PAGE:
Vineyard Propagation from Cuttings
Guide H-322Estaban Herrera, Extension Horticulture Specialist
Paul La Vine, Emeritus Viticulturist, Universiy of California
College of Agriculture, Consumer and Environmental Sciences New Mexico State University
Growers often would like to increase the number of vines in their vineyards by using their own cuttings. In this way, they can select healthy vines for making cuttings, also saving them money.
In areas like the eastern states where there is an abundance of rainfall and high humidity, many growers start new vineyards by planting cuttings in place. In New Mexico where we do not enjoy that luxury, it is best to grow the cuttings for one year in a nursery and then put them in the permanent location the following year.
SELECTING THE VINES
The best time for selecting the vines to be used for cuttings is at harvest or just prior to it. Select vines that are well cropped but do not appear to be over-cropped, as overcropping will prevent the wood from being fully matured; the cuttings may take poorly as a result. Mark the vines from which you will be making cuttings.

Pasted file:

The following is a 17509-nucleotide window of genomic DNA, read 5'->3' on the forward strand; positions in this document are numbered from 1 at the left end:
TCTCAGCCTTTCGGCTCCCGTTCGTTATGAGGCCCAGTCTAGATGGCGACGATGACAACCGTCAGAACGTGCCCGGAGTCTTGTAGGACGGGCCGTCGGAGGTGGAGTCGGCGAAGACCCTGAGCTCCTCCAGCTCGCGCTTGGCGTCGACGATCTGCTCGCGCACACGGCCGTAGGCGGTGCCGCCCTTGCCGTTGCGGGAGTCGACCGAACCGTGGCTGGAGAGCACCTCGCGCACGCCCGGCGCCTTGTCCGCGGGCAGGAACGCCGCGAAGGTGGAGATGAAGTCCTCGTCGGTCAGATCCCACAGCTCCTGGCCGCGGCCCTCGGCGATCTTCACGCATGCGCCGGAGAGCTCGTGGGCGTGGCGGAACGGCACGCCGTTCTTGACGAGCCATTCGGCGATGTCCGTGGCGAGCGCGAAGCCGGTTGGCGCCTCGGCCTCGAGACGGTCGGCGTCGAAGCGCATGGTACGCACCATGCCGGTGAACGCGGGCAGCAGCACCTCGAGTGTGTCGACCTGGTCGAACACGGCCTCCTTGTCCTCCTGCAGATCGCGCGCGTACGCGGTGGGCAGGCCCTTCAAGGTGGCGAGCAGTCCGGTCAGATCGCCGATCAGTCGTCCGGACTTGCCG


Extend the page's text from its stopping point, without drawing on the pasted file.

TIME FOR CUTTINGS
While cuttings can be made any time after vines are completely dormant, the best time is when the vineyard is being pruned. Plant cuttings in a nursery so they will form roots for one year before planting them in a permanent site. The cuttings are known as rootings after they develop roots.
MAKING THE CUTTINGS
The cutting should be five or six buds long. Do not use cane tips and do not make more than two cuttings from a cane. Wood at the tip of the cane is often less mature and more prone to winter injury, resulting in poor or no root development. On the other hand, old wood has more stored nutrients and will produce more vigorous rootings.